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European Witch Craze Essay Examples

For three centuries of early modern European history, diverse societies were consumed by a panic over alleged witches in their midst. Witch-hunts, especially in Central Europe, resulted in the trial, torture, and execution of tens of thousands of victims, about three-quarters of whom were women. ` The years between 1550 and 1650 were the worst. Choose a European society of those years and describe, as one of the witch’s prosecutors, your role in ferreting out these monsters.

Include such things as where you live, why your geographic area became involved, how people were chosen to be arrested (their crimes), what methods you used to make them `confess`, their punishments, and finally now, 20 years later, your thoughts on the entire matter. My name is Dietrich Hassler, the year is 1595 and I live in Bremen, Germany. I am a well educated man, respected in society, and a leader in the Lutheran Church.

Though I loath Catholicism and its doctrines, one of the beliefs I share with Catholics is the belief that witchcraft is heresy, satan worship, and witches and wizards have been empowered by satan to cast evil spells like bad weather, diseases, death to humans and animals, and rebellion to the Christian Lutheran faith. As a devout Christian, I believe what the Bible says about witches and witchcraft, especially Exodus 22:18 – “Thou shalt not suffer a witch to live”.

I am also acquinted with the Malleus Maleficarum (Hammer of Witches) published in 1487 by Heinrich Kramer and Jacob Sprenger. I am thus particularly knowledgeable about the following with regards to witchcraft: It is a heresy not to believe in witches, witchcraft can be discerned by the observance of certain particular activities, and witches must be punished with death as the Bible prescribes in Exodus 22:18. I am also very aware of the fact that most witches are women as they are the weaker sex and are more susceptible to be used by the devil.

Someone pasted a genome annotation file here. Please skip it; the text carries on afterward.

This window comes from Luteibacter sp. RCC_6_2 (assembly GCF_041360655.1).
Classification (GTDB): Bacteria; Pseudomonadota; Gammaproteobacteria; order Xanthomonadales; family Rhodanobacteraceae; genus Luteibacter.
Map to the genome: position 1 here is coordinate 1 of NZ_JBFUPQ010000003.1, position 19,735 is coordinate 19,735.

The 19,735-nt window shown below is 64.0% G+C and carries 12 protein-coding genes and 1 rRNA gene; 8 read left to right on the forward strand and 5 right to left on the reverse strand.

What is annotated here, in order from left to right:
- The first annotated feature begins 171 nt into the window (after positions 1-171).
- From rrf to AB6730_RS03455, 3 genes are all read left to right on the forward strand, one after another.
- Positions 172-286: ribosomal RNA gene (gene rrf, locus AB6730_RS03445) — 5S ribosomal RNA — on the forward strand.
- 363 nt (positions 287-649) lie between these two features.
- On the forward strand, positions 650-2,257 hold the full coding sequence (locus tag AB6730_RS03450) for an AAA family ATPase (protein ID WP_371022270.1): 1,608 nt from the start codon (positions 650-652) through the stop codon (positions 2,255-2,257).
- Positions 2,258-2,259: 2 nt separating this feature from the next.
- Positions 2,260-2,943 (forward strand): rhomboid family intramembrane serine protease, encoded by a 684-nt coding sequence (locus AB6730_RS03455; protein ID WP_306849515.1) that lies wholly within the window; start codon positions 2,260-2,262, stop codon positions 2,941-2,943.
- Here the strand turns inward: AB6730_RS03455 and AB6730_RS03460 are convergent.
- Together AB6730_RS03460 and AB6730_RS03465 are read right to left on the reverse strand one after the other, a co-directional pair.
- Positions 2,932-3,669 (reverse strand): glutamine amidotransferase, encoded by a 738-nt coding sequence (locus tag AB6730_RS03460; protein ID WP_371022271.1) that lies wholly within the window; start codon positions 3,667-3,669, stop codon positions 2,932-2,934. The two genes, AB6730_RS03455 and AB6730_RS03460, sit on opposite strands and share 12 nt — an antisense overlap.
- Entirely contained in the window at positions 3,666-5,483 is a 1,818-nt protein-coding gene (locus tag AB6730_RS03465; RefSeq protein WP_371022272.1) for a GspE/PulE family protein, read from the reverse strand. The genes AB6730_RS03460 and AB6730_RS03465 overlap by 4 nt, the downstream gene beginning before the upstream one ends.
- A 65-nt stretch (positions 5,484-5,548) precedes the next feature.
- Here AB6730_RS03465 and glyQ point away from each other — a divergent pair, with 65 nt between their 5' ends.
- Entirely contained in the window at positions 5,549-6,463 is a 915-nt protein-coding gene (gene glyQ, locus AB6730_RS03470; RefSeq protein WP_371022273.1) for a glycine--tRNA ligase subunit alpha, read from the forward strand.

As Heinrich Kramer and Jacob Sprenger have stated in the Malleus Maleficarum: “What else is a woman but a foe to friendship, an inescapable punishment, a necessary evil, a natural temptation, a desirable calamity, a domestic danger, a delectable detriment, an evil of nature, painted with fair colours! ” (quoted in Kors and Peters, 2000, p. 183) In the past few years, Bremen has experienced very bad harvests due to droughts, and there has been an outbreak incurable diseases resulting in deaths of both humans and animals.

Many have reported that there is witchcraft activity going on in Bremen and it is to blame for the disasters we are currently facing. Due to my vast knowledge in theology and my leadership in church and society, I have been appointed as a prosecutor at a court specially convened for trying the witches who are causing this menace to our society. As prosecutor, I have special informants who investigate activities of suspected witches and compile evidence against them. Members of society (especially women) who are not Christians and those who do not attend church are potential suspects.